Eighteen months after it began, a probe into the California political operation of extremist Lyndon LaRouche ended Wednesday in criminal charges against a Missouri political consultant hired by the LaRouche organization and two low-level campaign workers.
A top aide to Los Angeles County Dist. Atty. Ira Reiner said no other violations could be proven during the 11 months since local authorities took control of the investigation, which was started in June, 1986, by agents for state Atty. Gen. John Van de Kamp.
The charges filed Wednesday are for alleged violations that authorities say occurred during the 1986 push by LaRouche followers to place Proposition 64 on the state ballot. The measure, designed in part to help LaRouche's 1988 presidential campaign, sought to force health officials to collect more information on acquired immune deficiency syndrome patients and bar them from some jobs.
Proposition 64 was soundly defeated by voters in November, 1986, after receiving serious support only from LaRouche-affiliated groups and Rep. William E. Dannemeyer (R-Fullerton). California voters will get another chance in June to decide the issue, when a nearly identical measure sponsored by LaRouche supporters will appear on the ballot.
Charges of inducing perjury and securing an ineligible person to vote were filed Wednesday against Stanley Irvin Dale, 37, of Kansas City. Prosecutors filed eight felony counts against Dale, a professional petition circulator paid to help gather the signatures needed to put Proposition 64 on the ballot.
The others charged were Andrea Diano, 23, of Leesburg, Va., where LaRouche and his international group of followers make their headquarters, and Bruce E. Kilber, 40, of Seattle.
They were charged with one felony count each of causing an ineligible person to register to vote.
Deputy Dist. Atty. Steven A. Sowders, head of Reiner's special investigations division, said the maximum penalty on any of the charges would be eight years in prison for Dale and three years for the others.
The investigation began in June, 1986, when California authorities learned that seven Missouri men had answered a newspaper ad and had been paid to come west and help circulate Proposition 64 petitions. The tip came from a Missouri prosecutor who knew it was illegal for anyone but California residents to circulate petitions.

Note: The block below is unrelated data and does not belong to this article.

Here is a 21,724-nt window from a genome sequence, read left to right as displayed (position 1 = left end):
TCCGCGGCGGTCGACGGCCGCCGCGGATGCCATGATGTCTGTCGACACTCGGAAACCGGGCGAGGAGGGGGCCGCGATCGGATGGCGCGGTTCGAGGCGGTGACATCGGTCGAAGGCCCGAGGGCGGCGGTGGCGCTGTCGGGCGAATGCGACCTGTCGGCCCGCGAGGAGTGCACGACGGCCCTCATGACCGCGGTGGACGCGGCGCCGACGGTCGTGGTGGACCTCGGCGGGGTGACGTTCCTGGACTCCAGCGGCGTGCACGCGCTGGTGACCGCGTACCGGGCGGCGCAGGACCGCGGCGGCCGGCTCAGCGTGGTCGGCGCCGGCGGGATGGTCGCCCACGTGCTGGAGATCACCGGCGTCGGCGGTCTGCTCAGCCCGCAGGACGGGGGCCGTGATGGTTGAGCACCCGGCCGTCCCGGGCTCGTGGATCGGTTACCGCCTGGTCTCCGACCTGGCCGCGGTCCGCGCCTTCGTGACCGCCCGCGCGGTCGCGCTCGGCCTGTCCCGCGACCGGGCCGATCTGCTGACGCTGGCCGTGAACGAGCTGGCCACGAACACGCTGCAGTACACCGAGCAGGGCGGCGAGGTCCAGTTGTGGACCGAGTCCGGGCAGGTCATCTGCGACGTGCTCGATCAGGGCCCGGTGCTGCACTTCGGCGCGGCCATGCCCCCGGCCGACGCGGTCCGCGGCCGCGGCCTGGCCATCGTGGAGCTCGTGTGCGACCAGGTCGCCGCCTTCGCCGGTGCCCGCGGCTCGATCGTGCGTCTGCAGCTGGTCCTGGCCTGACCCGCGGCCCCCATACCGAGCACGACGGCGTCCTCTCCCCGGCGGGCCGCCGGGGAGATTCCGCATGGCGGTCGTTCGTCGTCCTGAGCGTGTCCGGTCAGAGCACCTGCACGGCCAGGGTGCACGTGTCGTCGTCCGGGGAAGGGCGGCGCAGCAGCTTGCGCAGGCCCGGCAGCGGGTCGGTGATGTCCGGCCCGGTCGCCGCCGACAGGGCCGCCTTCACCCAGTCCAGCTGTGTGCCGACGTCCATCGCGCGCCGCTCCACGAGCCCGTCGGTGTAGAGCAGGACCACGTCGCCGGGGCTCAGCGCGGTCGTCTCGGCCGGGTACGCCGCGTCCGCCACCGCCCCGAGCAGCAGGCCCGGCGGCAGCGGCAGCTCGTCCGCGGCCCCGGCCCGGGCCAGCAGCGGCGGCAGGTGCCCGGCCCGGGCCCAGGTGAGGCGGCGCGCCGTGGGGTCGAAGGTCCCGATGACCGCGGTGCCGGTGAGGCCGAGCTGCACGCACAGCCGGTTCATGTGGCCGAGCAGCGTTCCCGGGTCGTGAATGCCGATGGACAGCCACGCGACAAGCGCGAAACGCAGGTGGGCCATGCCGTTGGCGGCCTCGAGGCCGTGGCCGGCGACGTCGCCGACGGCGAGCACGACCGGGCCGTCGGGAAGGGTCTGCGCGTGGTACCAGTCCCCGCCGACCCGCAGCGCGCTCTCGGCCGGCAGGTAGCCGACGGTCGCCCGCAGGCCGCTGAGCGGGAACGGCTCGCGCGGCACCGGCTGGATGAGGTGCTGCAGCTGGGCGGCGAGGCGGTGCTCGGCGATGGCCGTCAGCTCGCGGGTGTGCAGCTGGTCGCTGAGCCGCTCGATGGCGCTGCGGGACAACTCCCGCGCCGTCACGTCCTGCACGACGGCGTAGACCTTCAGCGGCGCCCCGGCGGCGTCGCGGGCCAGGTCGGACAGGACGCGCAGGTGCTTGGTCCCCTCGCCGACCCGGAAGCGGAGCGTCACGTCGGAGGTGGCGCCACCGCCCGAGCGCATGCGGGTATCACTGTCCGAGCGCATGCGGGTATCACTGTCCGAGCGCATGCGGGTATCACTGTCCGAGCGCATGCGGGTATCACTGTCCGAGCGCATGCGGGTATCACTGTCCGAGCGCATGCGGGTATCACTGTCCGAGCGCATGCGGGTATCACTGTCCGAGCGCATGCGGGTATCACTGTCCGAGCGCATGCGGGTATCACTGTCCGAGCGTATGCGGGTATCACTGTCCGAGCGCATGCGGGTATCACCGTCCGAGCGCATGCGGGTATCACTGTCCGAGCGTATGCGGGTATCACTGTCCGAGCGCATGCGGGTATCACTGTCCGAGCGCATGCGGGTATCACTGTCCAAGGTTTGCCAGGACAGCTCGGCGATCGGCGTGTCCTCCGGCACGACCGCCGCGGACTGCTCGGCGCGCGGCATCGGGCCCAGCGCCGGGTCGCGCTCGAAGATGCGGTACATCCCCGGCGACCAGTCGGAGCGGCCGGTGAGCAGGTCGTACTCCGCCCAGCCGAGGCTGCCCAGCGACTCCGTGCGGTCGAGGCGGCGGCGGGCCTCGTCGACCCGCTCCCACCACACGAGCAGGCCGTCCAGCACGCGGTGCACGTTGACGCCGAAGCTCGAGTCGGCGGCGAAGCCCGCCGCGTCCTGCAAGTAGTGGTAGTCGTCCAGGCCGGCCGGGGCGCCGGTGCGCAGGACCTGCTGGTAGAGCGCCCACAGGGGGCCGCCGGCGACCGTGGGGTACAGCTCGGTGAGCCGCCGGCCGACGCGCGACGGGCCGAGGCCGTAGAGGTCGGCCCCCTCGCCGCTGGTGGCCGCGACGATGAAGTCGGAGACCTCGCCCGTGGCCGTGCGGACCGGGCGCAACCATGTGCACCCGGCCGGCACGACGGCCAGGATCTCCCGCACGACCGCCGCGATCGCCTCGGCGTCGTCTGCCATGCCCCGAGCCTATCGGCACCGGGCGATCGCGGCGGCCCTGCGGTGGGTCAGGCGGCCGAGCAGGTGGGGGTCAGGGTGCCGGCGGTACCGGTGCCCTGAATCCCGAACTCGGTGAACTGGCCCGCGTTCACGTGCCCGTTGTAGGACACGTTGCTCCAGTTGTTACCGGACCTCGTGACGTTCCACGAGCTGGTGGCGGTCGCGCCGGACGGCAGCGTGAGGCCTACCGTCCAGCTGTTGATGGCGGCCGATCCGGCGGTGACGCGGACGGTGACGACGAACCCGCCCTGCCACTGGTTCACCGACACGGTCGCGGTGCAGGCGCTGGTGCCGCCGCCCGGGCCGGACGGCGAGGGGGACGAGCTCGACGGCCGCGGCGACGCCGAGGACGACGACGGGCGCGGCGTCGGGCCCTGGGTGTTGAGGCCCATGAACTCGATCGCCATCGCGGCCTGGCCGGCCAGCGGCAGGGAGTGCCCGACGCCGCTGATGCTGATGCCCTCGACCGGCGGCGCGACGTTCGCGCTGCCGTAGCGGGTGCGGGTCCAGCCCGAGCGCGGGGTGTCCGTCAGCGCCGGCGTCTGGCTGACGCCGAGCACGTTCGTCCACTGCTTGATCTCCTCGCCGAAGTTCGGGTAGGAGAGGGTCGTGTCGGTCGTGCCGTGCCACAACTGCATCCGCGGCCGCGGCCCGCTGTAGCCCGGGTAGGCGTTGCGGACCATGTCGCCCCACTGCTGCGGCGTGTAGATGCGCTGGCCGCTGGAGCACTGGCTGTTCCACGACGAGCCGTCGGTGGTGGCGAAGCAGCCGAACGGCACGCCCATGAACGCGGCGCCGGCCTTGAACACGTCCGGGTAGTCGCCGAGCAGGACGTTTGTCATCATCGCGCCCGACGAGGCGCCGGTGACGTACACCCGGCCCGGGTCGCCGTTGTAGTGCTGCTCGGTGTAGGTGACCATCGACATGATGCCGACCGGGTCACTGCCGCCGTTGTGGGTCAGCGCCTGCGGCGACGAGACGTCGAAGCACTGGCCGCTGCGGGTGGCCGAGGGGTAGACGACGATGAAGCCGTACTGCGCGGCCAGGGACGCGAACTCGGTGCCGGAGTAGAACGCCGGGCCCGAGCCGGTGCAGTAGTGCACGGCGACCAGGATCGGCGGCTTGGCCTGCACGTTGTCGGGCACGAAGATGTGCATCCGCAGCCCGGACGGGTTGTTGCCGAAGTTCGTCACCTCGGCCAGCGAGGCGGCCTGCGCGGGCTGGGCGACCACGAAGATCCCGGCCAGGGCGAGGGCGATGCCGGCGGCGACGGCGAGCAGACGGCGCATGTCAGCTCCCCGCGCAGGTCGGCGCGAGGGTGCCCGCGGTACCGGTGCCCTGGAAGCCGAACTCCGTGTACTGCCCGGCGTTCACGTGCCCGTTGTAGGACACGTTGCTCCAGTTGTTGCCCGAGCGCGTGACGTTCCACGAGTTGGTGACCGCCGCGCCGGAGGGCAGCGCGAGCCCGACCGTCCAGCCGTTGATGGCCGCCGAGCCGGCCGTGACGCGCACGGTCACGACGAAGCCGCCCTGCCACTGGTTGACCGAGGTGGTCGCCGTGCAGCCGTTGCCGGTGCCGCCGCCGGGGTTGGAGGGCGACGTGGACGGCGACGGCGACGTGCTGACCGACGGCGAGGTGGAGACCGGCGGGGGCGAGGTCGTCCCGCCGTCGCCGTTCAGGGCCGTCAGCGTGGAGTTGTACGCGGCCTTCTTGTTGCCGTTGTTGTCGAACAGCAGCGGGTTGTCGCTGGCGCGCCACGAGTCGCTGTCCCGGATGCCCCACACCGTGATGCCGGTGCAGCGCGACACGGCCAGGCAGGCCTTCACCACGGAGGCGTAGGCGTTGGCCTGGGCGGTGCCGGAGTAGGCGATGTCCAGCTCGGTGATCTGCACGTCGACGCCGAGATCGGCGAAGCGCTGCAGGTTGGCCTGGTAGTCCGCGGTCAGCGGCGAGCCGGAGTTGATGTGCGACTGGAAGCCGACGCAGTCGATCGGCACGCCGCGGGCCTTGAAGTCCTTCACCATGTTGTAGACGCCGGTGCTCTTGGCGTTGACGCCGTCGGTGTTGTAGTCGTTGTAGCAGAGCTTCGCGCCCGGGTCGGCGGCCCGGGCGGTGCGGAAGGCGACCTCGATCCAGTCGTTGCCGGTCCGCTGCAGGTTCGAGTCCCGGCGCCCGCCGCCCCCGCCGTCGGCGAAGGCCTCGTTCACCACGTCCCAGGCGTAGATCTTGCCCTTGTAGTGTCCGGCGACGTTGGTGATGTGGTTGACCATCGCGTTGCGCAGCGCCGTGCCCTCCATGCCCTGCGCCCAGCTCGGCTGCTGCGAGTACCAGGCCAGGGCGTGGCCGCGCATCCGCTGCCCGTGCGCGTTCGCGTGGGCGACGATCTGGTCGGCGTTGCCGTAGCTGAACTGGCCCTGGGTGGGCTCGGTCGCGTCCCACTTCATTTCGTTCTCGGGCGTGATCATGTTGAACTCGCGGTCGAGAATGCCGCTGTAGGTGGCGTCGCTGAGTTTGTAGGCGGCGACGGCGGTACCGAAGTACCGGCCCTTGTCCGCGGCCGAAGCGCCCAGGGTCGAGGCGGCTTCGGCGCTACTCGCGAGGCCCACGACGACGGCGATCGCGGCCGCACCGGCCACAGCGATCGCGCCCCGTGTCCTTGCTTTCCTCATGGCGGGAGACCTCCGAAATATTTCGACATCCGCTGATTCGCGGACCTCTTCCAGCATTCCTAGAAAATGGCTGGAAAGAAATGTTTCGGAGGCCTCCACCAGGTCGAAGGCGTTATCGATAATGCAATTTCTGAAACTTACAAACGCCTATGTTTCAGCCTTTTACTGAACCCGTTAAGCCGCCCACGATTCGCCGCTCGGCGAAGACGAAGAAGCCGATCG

In an unusual step that September, a top deputy to Van de Kamp disclosed publicly that the investigation was proceeding and had widened into a probe of the LaRouche companies that provided the money for the Proposition 64 effort.
Then in November, 1986, after the measure was defeated, state and local investigators raided LaRouche offices in Los Angeles and Livermore, Calif. They seized records of several groups, including the LaRouche-backed organization that has sponsored both AIDS initiatives, the Prevent AIDS Now Initiative Committee.
The state completed its probe and turned the file over to Reiner in February, 1987. The district attorney had the choice of filing charges, continuing to investigate or dropping the case.
Critics in the gay community, a frequent target of LaRouche tirades, complained last year that Reiner was stalling on a decision to prosecute. At the end of November, when the new LaRouche AIDS initiative qualified for the ballot, Sowders said a decision would be announced within days, briefly mollifying the critics. But no action was taken until Wednesday.
LaRouche, a fringe candidate for President this year as a Democrat, is on trial in Boston federal court, charged with conspiracy to obstruct a grand jury investigation into allegations of credit card fraud and irregularities in his 1984 presidential campaign.
A number of LaRouche companies, groups and followers have been charged in Boston and Virginia with raising millions through fraudulent use of credit cards, often obtained from people who stop at airport literature tables staffed by LaRouche backers.